The property's location can't be bettered, but the view from some rooms leaves a bit to be desired.
Buyers seeking a base in one of London's wealthiest neighbourhoods have the chance to purchase an unusual piece of property: a disused London subway station that housed the city's anti-aircraft defences during the second world war.
Brompton Road station is being sold by the Ministry of Defence, which bought the building after it was closed to passengers in the 1930s.
The ministry, which is selling several properties and laying off soldiers in a cost-cutting drive, says the building is "surplus to requirements" and will be put on sale next month.
It is expected to fetch about £20 million (HK$240 million). That buys 28,000 sq ft of aboveground and underground space.
The site includes a station building covered in the distinctive oxblood-coloured tiles of London Underground's Piccadilly Line. The ministry said the interior includes "a drill hall, garages, offices and mess," as well as lift shafts and underground passages - though not the subway tunnels, which remain in use and belong to London's public transport operator.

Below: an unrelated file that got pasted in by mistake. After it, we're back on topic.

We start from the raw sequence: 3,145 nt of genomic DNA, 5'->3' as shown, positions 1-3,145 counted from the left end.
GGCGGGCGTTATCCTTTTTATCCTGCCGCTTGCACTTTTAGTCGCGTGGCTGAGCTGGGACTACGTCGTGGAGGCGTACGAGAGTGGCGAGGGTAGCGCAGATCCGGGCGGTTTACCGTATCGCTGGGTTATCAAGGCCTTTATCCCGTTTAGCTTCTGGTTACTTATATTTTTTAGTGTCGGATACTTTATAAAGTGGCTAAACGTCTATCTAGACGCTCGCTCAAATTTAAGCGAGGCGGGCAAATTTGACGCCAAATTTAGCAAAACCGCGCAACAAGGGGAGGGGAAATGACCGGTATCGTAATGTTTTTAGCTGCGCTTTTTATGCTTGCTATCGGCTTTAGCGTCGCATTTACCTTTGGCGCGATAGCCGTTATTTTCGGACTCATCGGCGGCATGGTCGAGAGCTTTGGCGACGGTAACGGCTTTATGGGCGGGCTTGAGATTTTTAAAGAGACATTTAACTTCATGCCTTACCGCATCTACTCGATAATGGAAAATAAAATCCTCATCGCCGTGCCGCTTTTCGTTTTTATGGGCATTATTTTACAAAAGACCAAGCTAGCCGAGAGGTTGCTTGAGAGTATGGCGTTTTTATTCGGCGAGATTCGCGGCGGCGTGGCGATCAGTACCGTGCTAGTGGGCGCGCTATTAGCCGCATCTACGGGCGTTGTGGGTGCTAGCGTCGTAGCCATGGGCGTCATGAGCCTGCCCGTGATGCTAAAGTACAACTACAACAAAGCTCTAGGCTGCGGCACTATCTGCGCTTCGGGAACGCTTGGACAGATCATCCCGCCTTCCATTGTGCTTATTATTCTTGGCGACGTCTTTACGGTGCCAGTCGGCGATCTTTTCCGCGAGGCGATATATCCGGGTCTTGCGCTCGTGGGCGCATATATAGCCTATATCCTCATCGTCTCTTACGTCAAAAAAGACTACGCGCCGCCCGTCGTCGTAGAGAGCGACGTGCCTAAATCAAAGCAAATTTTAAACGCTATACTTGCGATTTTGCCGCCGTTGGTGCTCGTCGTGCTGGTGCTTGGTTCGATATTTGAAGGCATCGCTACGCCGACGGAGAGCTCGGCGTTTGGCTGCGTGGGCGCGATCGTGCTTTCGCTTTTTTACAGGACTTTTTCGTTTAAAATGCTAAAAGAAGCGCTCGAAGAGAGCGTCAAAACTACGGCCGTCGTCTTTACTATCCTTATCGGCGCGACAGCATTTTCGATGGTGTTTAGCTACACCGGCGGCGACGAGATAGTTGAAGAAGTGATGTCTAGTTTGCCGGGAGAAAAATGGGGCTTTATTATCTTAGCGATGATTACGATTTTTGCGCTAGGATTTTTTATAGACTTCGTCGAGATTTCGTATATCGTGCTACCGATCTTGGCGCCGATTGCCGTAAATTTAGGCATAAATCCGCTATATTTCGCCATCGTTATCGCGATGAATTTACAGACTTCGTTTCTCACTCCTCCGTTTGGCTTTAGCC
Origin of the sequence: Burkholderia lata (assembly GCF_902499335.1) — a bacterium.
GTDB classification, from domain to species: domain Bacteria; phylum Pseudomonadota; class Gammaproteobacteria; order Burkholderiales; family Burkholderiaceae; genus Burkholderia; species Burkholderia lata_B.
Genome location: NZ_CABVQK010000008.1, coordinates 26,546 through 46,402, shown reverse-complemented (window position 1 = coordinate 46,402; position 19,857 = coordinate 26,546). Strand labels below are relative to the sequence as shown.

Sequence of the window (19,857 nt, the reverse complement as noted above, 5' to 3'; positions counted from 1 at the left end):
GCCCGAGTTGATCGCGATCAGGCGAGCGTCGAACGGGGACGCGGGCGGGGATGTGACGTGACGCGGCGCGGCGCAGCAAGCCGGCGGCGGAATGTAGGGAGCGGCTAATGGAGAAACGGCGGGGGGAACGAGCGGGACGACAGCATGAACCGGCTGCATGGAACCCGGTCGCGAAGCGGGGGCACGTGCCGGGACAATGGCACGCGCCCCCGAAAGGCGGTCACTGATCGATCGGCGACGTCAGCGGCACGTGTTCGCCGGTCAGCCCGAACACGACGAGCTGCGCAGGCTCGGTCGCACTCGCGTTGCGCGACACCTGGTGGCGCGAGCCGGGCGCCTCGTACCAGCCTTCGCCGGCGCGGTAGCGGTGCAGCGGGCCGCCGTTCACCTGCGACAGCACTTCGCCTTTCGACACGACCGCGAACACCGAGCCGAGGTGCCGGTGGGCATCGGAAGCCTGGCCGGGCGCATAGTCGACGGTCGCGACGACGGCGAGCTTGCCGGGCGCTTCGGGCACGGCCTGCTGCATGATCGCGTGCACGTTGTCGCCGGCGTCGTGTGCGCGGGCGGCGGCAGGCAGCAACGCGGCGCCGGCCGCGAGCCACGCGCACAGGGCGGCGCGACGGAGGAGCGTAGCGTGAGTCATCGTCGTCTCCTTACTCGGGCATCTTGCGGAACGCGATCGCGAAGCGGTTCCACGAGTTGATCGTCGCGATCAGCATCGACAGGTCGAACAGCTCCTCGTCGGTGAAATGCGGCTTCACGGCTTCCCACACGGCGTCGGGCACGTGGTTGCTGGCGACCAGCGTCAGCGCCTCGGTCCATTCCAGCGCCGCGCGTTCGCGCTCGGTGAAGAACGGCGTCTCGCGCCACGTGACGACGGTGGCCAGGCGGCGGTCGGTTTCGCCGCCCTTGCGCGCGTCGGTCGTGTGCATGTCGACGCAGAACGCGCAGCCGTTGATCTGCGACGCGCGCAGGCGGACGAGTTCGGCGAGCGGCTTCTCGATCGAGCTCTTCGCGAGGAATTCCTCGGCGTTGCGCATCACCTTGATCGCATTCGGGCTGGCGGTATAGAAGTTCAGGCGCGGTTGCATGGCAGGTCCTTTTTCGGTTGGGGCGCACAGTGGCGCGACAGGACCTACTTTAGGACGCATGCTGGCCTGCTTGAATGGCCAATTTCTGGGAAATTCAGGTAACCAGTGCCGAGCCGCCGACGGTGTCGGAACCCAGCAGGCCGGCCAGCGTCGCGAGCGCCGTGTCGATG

The station is near the historic Brompton Oratory church and the ritzy Harrods department store. It opened in 1906 but turned out to be too close to other stations to attract many passengers, and was closed in 1934.
In 1936 it was bought by the government and became an army anti-aircraft headquarters, protecting London from German bombers during the Blitz.
The building is still used by the military, housing air and naval units from the University of London and an Air Training Corps squadron.
Simon Hodson of real estate agents Jones Lang LaSalle said that the "prime central London site provides an excellent redevelopment opportunity."
The Old London Underground Company has expressed an interest in buying the station and turning it into a restaurant and entertainment venue.
Brompton Road is one of several abandoned subway stations in London, many of which are derelict.